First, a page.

I found Tony Jones’ post It’s Time For a Schism Regarding Women in the Church a fascinating read. I’m sure you will too if you haven’t read it already. Jones is obviously passionate about the issue of women’s equality. He has certainly written enough about it in the past. I read Jones because as one of the key progressive and emergent theologians he can help me know where the action is. Since I try to draw a cartoon every day I’m always looking for material and he’s often pointed me in the direction where I can find an idea. So again he has not failed me.
I’m in an interesting but not unique position. At this time I do not go to church. But I’m very interested in and even passionate about it. I care about the church and believe in its identity, its right to exist, and the benefits it can provide. I cartoon and write about women’s equality in the church all the time. It’s because I care about women, know that we are equal, and feel that if they are a part of the church they should have the same freedoms, rights, and responsibilities as men. Not all Christians or churches think this way, so I spend my time trying to change their minds. Because even though a woman is free to leave a church and find another she is happy with, she also has the right and can take responsibility to affect change in an organization she chooses to be a part of.
For Jones’ great schism to occur, he demands that we leave churches that are not egalitarian; that ministers, pastors and leaders of non-egalitarian denominations and churches quit; that egalitarian authors not publish their books by houses that also publish complimentarians; and that if you speak at conferences without fair representation you decline the invitation. In fact, Jones radically calls those who believe in the full equality of women to break fellowship with those who do not.
What I find most curious about Jones’ call is that his vision for “a million little schisms” is already taking place. He rightly acknowledges the church is no longer a “monolithic authority” that can be protested against. I agree! The church is no longer seen by many as the only option that must be overthrown or split. It used to be an institution that was universal in its power, vast in its influence and singular in its demand for allegiance. As an institution it was omnipresent, omnipotent, and omniscient. But not anymore.
Now, if a woman isn’t happy in a church that is not egalitarian, she has the power to simply walk away. This may not be the happiest solution, but it is one that many choose. Actually, I’d say the majority of members of The Lasting Supper, our online community, are mostly women who have left the church. They have already performed one of the million little schisms Jones calls for.
In fact, Jones’ more recent post is a letter he shares with us from Shirley Taylor, head of the Baptist Women for Equality, in his post Steps for the Schism. These “steps for the schism” aren’t about schism at all. It’s about something that has already been happening over the years. Here’s a quote:
“Because there isn’t a Baptist church anywhere near her in Texas that allows women to lead, she and her husband attend their local Methodist church, where she reports that they have been ‘welcomed with love and acceptance.'”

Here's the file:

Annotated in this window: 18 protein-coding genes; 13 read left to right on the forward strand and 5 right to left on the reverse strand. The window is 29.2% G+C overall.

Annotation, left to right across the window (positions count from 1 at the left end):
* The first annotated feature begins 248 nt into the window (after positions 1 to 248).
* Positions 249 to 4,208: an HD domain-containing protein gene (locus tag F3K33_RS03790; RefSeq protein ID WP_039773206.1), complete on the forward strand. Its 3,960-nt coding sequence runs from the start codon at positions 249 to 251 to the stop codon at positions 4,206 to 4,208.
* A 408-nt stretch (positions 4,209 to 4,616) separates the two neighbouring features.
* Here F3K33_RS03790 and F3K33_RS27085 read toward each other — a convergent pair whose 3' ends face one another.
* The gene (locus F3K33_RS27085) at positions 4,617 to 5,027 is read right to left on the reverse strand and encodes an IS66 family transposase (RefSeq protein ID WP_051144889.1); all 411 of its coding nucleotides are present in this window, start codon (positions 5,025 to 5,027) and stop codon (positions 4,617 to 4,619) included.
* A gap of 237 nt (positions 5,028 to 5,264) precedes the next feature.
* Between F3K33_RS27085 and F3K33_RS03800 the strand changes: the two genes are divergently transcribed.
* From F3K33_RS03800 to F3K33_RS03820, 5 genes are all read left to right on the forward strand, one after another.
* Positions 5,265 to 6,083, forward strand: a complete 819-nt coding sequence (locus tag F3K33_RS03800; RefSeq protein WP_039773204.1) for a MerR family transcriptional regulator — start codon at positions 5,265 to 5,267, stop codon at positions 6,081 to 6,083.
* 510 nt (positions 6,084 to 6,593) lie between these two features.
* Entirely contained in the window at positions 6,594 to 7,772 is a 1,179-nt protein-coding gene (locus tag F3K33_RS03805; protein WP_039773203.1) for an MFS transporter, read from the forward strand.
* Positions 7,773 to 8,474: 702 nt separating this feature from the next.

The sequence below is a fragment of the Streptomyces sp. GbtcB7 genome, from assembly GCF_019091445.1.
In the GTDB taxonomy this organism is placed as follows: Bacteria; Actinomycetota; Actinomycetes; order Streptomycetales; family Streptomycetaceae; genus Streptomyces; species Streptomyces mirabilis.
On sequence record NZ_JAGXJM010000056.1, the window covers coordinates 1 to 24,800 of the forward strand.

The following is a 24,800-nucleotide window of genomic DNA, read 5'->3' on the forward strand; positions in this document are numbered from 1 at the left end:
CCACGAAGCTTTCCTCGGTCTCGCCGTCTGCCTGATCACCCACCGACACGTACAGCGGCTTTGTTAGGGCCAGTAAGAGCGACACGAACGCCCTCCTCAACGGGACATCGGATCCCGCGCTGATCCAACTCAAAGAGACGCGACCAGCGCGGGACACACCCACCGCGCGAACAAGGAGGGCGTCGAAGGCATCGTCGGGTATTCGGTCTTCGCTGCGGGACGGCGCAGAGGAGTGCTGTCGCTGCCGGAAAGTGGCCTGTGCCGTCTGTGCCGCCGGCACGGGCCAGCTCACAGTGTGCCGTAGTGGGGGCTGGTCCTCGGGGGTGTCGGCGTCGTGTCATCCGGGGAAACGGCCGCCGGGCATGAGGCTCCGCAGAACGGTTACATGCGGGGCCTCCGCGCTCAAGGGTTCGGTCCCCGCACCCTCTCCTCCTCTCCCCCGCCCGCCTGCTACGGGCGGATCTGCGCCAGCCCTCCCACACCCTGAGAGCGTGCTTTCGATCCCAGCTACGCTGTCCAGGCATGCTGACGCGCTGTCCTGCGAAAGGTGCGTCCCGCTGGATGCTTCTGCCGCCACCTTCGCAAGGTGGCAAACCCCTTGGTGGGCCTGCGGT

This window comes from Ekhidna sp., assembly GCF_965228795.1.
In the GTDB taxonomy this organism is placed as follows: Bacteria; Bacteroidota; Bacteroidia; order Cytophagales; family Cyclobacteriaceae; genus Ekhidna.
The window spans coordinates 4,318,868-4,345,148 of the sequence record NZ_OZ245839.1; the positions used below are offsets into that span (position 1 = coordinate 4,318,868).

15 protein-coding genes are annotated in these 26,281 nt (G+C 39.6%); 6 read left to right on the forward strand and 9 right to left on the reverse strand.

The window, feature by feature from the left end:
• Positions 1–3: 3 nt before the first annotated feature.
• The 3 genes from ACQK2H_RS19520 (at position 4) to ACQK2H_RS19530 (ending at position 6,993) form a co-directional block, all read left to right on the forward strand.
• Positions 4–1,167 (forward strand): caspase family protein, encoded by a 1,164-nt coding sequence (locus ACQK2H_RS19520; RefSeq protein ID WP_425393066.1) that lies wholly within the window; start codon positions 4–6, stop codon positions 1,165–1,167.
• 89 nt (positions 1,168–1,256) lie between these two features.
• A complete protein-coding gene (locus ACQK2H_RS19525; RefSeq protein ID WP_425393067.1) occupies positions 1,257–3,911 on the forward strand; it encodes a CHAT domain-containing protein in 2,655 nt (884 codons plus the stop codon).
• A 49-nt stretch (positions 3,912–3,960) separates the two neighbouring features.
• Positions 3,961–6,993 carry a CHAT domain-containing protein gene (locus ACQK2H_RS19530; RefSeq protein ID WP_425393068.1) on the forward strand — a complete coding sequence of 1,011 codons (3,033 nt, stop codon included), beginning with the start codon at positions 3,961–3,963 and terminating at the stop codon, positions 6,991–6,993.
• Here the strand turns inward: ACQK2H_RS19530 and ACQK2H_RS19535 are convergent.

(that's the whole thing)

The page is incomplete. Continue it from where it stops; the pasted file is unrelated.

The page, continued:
So, Taylor is obviously an empowered woman who has taken her destiny into her own hands. She has executed one of Jones’ million little schisms and left her church and gone to another one where she is deservedly happy. At the same time, and this has nothing to do with her “little schism” but is another strategy altogether, Taylor offers steps for the church to move toward equality… things like encourage bookstores to have a section on gender equality; hold marriage seminars that promote egalitarian leadership; target women’s ministry groups to train women to teach; approach egalitarian seminaries to get their graduates to promote equality in their churches; teach about the equality of women in Sunday School; and provide literature to youth groups that present women as equals.
These aren’t steps for schism but steps for reform. Admirably, she’s doing what so many others are already doing. She has left an organization that won’t treat her as equal while at the same time attempting to reform that same organization. Personal revolution. Universal reform. That’s her strategy! That’s the movement I’m involved in. That’s the one I’ll continue to promote. I solemnly swear three things. I will…
- be personally free;
- help others to get free;
- challenge institutions that resist.
Sometimes it’s swift. Sometimes it’s slow. Even though there is discouraging news daily, I hope we are making progress. Even though while we become more egalitarian those who disagree become more extreme, I have to trust that at some point this polarization will become an embarrassment to all of us. But I’m going to start with revolutionizing myself and trust that I will send ripples that affect change in this divided world we all live in along with its institutions.
So I guess I’m not sure what Jones is saying. For me his call fell on deaf ears because this has already been happening for years everywhere I look. He’s called “Charge!” when the troops have already left. If he’s trying to lead us we’re already there. But if he’s suggesting personal revolution with universal reform, I’m in!
UPDATE (Nov. 27th): Tony Jones tweeted me this morning after I posted this. This is what he tweeted:
@nakedpastor Please read today’s post.
— Tony Jones (@jonestony) November 27, 2013
In his post, Maybe Schism Was the Wrong Word, he shares his conversation with Sarah Cunningham who “fundamentally disagrees” with Jones’ position. Jones recants of using the word “schism”. Jones and Cunningham obviously disagree over this issue, yet he is fellowshipping and even collaborating with her at upcoming events, which goes against the words and spirit of his original post. I’m confused.